Most of us understand that our musical heritage is not complete without the contributions of jazz and the blues, the vast majority of which was created by African Americans.  Jazz and rock n roll were largely commodified by whites but created by black Americans; indeed, Elvis became famous by publishing songs first performed by black folks.  What do we sacrifice if we examine our cultural understanding of ourselves to make room for all those who contributed?  Our educational norms often fail to reflect our entire heritage, but we need not remain in ignorance. 

Our cultural norms, heritage, conceptions of self, and identities are, in fact, shaped by the many brown, black and white voices of America. 

Some of our best early links between literature, sociology and ethnography were established by black writers like Zora Neale Hurston.  A gifted writer of fiction in her own right, Hurston travelled through Florida recording the stories of African Americans as they experienced the world.  Hurston helped prove that anthropology is incomplete without ethnography and auto-ethnography.  Many of us were taught to celebrate early writers who noticed such cultural differences through travel like Herman Melville or Mark Twain.  Black writers like James Weldon Johnson and Paule Marshall, far less read, continued and advanced this style of writing about the helpful collaborations and differences one discovers as they travel at home and abroad.  Acknowledging the pull of diaspora while claiming our full history speaks powerfully into our current discussions about identity and the ways that we explore national loyalties.  If such voices were celebrated in education then we might be better equipped to now face a world in which citizenship, migration and nationality seem to clash in violent ways. 

In school, many of us were exposed through literature to the tension women face as they struggle to position themselves as whole subjects with needs, wants and the agency to act on those needs and wants.  We read Emily Dickinson or Kate Chopin or Sylvia Plath, celebrating the singularity of their voices.  Many of us were not exposed to writers like Nella Larson or Maya Angelou, though, who wrote compellingly of the intersection of gender and race in a woman’s desire for agency.  Larsen’s work is accessible, exploring the life choices of a disappointed upper class woman in a way that Chopin’s work can’t.  Activists like Sojourner Truth revealed the subtle ways that the voices of black women were diminished, doubted and ignored.  She was a forerunner to feminism, asserting that gender and racial binaries can be used to silence women who do not conform to cultural norms.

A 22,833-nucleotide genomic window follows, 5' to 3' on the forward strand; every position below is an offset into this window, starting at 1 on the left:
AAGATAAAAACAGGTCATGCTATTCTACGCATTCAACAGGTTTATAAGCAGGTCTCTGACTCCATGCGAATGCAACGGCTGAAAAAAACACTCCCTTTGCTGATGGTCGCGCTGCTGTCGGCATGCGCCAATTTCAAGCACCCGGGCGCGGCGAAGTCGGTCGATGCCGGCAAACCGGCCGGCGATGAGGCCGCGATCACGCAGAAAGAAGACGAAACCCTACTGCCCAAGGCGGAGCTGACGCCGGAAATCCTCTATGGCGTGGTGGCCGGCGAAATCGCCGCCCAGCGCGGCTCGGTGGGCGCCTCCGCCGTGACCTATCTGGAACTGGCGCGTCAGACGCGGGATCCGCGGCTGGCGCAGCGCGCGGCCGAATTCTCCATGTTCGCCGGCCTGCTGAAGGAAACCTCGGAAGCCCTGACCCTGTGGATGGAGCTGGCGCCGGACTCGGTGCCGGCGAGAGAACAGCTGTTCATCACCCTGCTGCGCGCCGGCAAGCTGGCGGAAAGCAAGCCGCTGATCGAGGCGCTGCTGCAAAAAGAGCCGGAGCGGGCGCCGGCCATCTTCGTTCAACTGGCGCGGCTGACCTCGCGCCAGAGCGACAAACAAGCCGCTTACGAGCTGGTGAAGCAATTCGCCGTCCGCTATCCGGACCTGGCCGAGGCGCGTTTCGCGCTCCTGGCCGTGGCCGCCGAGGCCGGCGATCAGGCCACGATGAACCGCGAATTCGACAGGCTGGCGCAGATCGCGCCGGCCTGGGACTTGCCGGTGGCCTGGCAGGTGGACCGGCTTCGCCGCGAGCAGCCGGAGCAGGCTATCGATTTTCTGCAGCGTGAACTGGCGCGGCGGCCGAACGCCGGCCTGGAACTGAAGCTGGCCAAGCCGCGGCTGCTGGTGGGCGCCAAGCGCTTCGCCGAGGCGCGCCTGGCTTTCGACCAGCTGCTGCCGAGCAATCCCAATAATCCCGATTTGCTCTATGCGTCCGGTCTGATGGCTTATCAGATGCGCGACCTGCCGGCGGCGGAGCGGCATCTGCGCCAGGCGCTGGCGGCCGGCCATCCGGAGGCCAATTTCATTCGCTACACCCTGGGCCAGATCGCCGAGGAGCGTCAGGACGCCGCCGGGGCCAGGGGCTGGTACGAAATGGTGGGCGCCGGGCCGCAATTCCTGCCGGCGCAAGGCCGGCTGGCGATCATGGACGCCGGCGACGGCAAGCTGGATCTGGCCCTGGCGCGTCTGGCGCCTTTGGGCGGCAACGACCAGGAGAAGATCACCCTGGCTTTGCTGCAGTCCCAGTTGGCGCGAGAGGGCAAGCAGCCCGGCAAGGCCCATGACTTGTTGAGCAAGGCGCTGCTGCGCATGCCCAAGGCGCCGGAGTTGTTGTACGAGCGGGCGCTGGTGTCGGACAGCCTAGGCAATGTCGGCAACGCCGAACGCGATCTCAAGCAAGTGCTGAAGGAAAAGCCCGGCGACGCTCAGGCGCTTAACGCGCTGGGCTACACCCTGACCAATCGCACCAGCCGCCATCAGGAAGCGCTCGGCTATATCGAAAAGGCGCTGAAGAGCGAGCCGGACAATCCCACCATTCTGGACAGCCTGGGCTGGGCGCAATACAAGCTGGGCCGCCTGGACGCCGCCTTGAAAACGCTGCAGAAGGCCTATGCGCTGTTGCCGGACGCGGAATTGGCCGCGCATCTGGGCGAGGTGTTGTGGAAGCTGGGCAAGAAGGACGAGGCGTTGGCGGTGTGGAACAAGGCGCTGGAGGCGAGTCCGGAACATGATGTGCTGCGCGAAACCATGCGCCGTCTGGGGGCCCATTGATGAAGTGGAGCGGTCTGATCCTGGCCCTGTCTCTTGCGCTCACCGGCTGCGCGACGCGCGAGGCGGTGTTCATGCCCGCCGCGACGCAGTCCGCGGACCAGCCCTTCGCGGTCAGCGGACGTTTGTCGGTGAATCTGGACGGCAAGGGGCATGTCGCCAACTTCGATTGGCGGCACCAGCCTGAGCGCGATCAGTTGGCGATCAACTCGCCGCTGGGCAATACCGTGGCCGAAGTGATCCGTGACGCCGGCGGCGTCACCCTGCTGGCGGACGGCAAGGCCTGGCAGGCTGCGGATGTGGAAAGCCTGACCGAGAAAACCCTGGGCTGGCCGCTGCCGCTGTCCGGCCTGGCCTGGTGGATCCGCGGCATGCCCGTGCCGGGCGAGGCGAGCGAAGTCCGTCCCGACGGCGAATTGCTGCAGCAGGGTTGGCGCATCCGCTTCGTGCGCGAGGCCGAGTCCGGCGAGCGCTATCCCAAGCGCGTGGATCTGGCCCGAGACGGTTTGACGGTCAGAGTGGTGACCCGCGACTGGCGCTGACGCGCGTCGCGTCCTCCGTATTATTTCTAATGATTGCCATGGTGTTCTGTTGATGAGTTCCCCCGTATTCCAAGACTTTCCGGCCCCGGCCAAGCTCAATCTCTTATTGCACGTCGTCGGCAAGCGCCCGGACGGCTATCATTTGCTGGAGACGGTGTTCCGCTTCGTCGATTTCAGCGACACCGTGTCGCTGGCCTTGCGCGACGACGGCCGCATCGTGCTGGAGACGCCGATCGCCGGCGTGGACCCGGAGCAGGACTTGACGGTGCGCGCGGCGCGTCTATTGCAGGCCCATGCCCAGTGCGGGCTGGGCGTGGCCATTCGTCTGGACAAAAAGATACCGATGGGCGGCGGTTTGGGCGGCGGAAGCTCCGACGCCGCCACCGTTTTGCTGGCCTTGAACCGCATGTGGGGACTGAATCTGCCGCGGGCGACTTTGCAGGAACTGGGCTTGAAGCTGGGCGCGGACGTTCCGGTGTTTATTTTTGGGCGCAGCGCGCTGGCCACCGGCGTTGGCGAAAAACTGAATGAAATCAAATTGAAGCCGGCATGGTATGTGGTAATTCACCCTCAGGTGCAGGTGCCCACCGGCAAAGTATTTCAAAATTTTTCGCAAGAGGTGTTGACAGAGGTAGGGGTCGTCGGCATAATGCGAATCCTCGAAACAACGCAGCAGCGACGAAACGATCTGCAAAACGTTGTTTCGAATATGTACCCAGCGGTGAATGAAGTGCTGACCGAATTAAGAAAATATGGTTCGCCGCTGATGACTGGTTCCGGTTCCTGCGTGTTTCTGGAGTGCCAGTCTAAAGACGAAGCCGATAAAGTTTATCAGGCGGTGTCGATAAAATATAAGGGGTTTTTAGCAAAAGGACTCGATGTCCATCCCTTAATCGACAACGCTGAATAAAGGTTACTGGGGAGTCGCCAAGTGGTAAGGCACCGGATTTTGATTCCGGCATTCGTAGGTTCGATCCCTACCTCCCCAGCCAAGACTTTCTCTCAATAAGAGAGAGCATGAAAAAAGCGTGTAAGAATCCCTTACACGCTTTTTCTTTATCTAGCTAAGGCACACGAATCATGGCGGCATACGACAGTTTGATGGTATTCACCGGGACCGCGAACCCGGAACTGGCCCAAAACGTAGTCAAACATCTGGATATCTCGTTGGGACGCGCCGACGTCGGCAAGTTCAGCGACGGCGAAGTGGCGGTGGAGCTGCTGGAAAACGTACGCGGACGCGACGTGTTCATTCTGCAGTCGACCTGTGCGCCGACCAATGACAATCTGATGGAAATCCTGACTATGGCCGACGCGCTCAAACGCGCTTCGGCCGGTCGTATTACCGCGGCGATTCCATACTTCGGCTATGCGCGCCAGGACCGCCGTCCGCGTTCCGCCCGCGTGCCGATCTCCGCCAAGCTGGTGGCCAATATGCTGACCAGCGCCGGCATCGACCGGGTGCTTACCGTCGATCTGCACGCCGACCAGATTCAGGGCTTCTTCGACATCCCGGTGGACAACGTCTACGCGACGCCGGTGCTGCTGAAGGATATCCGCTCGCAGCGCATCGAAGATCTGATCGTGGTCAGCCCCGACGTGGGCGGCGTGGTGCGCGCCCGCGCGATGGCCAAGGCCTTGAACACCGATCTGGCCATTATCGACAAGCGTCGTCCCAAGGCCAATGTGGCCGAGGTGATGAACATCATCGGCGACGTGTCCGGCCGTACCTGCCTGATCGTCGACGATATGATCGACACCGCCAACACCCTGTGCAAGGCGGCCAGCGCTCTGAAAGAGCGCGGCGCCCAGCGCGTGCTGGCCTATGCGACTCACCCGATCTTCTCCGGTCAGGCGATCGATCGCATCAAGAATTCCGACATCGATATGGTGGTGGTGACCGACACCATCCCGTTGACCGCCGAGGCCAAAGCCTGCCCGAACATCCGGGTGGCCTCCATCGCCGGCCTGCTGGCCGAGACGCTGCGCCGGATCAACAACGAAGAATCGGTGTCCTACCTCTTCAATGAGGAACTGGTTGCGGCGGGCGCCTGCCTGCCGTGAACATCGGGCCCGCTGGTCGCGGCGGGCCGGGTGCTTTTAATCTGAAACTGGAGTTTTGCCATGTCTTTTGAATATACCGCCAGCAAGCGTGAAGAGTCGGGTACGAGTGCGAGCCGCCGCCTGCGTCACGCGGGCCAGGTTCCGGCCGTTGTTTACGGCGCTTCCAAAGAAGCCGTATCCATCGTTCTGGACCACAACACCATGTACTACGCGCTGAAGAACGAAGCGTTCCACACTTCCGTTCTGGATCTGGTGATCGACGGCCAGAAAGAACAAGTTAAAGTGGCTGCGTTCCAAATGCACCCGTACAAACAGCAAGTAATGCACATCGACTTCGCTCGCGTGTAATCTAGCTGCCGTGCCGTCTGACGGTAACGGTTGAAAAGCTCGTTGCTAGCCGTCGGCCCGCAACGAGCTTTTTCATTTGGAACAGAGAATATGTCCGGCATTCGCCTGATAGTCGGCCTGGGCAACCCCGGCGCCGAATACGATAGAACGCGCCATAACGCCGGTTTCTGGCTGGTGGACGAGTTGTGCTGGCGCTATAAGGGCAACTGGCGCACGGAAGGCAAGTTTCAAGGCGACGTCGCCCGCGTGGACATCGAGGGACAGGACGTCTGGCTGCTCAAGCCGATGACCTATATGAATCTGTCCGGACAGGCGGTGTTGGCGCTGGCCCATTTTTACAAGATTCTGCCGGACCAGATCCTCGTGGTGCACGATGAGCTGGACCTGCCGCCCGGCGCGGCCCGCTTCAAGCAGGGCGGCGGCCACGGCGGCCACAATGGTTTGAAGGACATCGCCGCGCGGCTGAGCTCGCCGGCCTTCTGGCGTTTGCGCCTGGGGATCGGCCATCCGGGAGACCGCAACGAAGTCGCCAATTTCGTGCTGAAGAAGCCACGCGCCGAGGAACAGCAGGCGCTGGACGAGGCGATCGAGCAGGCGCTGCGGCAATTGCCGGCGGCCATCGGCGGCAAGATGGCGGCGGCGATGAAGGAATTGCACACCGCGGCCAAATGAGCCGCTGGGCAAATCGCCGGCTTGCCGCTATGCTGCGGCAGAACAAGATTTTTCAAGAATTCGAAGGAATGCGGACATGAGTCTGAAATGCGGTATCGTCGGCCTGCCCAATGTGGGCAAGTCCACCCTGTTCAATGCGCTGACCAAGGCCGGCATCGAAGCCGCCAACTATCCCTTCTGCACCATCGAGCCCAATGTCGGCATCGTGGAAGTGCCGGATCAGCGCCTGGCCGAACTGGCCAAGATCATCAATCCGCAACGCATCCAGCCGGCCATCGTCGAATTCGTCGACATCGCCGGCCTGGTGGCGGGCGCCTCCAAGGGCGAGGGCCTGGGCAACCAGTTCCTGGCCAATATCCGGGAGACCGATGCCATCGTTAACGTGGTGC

So many voices shaped American identity, and we need not privilege African American contributions at the expense of Anglo Americans.  Our cultural norms, heritage, conceptions of self, and identities are, in fact, shaped by the many brown, black and white voices of America.  Our educational norm is to celebrate and memorialize the white voices, rather than to openly teach a wide variety of perspectives, recognizing the myriad voices that shaped American culture, literature and history.  We are not products of black labor and white innovation; we are the culmination of many voices expressing their God-given giftedness to help us translate and understand experiences of life in America.  Historical erasure ensures that we are victims of this incomplete education.  The hope of this moment is that diminished voices have always existed, we only need to recognize our deficits and do the work to complete our education.  All month I have tweeted books written by people of color.  Follow @ExpandYourUs if you want to start reading!